Essentially, if you ignore the inclusiveness Jesus models - beyond any religious or non-religious affiliation - how can you be honoring him? Don't you see that you are "holding the line" in a battle you were never asked to wage? That you are fighting over national borders while claiming to serve the King of the whole world? ...Don't you see why that is absurd? 

And when people trumpet John 14:6 to say "no one comes to the Father except through the Son," they are missing a crucial detail... It's Jesus' call. Which means... 


Jesus is the Way.
He is not in the way.

See, you can believe, as Paul said, "to live is Christ" without pitting Jesus against people who are legitimately groping or grasping after the Divine. Those of us who know Jesus owe a lot of what we know to our geography. But one of the beautiful truths that should lead us to is that there is no partiality or favoritism with God. And God is not far from any of us

INCLUSION is not a new idea. Here is C.S. Lewis, looking rather content that his God is big enough to see beyond our tidy compartments and affiliations. 

INCLUSION is not a new idea. Here is C.S. Lewis, looking rather content that his God is big enough to see beyond our tidy compartments and affiliations. 

The ethic of the New Testament is one of inclusion. Inclusion beyond all boundaries. Inclusion beyond all backgrounds, creeds, or cultures. In Christ, there is neither Jew nor Greek. Neither slave nor free. Neither male nor female. All are One. Whatever it might be that separates us is something God can see beyond, because God sees to our very core.

In Christ, a Samaritan "heretic" taking care of a man beaten and left for dead becomes the answer to what "eternal life" looks like. An act of service to a brother in need exemplifies the kind of worship Jesus recognizes within. In Christ, the veil of the temple is torn. The confinement of four walls has ended. Humanity is declared the temple of God. In Christ, worship does not occur in temples (or megachurches) by virtue of their being built. Those structures are not the house of God... because you are. Worship occurs, not on this or that mountain associated with this or that religion, but in the integrity of a person's soul. In spirit, and in truth.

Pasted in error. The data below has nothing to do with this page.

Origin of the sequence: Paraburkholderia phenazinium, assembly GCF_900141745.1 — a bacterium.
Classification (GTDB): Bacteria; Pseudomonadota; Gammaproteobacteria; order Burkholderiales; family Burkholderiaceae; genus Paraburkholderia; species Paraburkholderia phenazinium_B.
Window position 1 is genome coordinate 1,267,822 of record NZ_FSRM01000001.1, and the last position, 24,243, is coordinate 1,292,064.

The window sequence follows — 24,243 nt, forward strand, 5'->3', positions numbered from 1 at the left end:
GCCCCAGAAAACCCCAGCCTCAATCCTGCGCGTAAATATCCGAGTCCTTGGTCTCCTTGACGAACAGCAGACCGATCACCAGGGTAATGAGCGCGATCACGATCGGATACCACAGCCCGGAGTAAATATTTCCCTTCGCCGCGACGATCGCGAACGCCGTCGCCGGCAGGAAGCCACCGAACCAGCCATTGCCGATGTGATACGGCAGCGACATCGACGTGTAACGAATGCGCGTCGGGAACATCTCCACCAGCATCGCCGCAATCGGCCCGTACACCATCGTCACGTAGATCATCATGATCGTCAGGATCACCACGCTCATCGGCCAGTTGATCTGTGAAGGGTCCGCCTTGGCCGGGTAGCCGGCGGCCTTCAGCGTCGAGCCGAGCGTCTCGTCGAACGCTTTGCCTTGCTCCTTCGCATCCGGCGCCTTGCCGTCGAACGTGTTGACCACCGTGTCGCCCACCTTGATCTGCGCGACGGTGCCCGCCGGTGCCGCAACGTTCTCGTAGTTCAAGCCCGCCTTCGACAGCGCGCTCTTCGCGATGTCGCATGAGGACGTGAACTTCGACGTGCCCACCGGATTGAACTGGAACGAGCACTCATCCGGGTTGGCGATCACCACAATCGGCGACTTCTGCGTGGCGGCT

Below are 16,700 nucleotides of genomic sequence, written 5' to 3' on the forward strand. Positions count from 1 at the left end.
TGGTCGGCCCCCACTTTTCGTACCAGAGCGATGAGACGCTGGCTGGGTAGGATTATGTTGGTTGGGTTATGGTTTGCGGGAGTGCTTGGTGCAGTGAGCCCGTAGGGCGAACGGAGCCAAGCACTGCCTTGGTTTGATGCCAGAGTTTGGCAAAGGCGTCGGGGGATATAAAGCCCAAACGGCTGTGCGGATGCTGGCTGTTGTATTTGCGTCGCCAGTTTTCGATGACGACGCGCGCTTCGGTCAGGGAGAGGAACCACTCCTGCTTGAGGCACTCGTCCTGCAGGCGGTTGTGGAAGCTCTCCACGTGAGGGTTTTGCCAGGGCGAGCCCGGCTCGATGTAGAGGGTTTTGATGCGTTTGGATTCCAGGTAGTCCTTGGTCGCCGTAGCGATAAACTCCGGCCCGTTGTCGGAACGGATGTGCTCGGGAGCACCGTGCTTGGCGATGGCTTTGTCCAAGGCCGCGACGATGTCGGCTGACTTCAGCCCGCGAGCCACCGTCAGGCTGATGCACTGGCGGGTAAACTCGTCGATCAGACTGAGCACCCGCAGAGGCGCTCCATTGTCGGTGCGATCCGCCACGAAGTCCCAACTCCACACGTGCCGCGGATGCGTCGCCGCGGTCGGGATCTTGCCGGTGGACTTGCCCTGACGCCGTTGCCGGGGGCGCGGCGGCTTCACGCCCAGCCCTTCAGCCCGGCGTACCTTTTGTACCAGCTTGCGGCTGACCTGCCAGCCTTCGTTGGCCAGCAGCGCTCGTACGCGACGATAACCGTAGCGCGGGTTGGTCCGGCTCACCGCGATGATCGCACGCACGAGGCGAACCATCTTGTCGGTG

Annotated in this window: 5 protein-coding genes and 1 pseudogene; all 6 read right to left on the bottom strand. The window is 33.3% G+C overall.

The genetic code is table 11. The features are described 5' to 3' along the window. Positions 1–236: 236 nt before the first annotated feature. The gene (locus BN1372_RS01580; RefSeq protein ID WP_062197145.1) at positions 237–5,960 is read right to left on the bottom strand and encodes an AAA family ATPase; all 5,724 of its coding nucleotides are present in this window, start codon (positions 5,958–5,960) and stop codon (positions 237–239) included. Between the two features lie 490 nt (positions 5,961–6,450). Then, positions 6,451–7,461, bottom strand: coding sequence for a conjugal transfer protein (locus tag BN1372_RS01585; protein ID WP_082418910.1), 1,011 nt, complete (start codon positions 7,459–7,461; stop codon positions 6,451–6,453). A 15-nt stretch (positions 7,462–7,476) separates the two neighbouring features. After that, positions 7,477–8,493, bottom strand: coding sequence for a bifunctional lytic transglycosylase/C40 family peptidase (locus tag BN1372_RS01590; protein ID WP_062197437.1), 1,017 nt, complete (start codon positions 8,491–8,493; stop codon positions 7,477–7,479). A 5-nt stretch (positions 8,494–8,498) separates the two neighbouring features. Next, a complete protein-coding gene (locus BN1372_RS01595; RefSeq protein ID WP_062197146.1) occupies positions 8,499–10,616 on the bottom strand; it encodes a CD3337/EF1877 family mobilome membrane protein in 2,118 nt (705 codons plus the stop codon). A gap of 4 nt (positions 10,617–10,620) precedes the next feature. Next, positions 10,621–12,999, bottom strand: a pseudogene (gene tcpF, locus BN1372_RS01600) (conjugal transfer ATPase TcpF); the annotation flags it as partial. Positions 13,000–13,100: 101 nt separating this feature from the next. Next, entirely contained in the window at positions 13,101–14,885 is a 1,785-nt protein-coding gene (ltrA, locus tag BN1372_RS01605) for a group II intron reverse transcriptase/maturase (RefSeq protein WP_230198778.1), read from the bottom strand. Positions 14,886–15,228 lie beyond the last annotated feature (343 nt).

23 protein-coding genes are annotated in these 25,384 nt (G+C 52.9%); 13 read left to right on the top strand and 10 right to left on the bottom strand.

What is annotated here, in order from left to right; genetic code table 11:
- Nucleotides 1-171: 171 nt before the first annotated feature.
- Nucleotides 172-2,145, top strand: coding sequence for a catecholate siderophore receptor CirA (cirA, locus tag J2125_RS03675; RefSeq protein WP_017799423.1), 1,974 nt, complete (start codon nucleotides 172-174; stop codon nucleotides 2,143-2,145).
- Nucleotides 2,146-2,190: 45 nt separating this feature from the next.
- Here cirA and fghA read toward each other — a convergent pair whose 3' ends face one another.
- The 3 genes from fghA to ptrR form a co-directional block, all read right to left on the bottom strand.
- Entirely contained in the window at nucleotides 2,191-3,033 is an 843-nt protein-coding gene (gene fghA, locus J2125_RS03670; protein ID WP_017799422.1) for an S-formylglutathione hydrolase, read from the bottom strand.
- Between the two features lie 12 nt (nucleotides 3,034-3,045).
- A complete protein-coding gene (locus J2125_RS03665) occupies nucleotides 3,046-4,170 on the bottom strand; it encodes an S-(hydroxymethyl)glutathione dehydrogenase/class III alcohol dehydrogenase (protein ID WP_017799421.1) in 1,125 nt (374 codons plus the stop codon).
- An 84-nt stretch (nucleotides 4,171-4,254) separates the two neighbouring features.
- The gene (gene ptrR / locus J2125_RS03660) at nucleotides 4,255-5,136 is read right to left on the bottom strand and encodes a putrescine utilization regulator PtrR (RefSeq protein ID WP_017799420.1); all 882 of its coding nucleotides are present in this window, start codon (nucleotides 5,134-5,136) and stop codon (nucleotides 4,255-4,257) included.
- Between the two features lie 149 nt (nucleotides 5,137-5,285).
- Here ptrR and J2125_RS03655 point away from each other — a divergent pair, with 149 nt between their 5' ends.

Destructive and tribalistic religion has ceased; it's over in Jesus.

And Jesus does not enter existence in order to promise the lone religious structure of Christendom. Jesus promises a Church. This organism is his own body, manifesting the Christlight of logos in the universe. This assembly of called-out ones contains people of every nation, tribe and tongue. All are represented, because Christ is all and in all.

And how is that possible? It doesn't matter.
God's ways are higher. And it's not up to you.

Then I fell at his feet and thought, Surely this is the hour of death, for the Lion (who is worthy of all honour) will know that I have served Tash all my days and not him. Nevertheless, it is better to see the Lion and die than to be Tisroc of the world and live and not to have seen him. But the Glorious One bent down his golden head and touched my forehead with his tongue and said, Son, thou art welcome. But I said, Alas Lord, I am no son of thine but the servant of Tash. He answered, Child, all the service thou hast done to Tash, I account as service done to me. Then by reasons of my great desire for wisdom and understanding, I overcame my fear and questioned the Glorious One and said, Lord, is it then true, as the Ape said, that thou and Tash are one? The Lion growled so that the earth shook (but his wrath was not against me) and said, It is false. Not because he and I are one, but because we are opposites, I take to me the services which thou hast done to him. For I and he are of such different kinds that no service which is vile can be done to me, and none which is not vile can be done to him. Therefore if any man swear by Tash and keep his oath for the oath’s sake, it is by me that he has truly sworn, though he know it not, and it is I who reward him. And if any man do a cruelty in my name, then, though he says the name Aslan, it is Tash whom he serves and by Tash his deed is accepted. Dost thou understand, Child? I said, Lord, though knowest how much I understand. But I said also (for the truth constrained me), Yet I have been seeking Tash all my days. Beloved, said the Glorious One, unless thy desire had been for me thou wouldst not have sought so long and so truly. For all find what they truly seek.
— C.S. Lewis, The Last Battle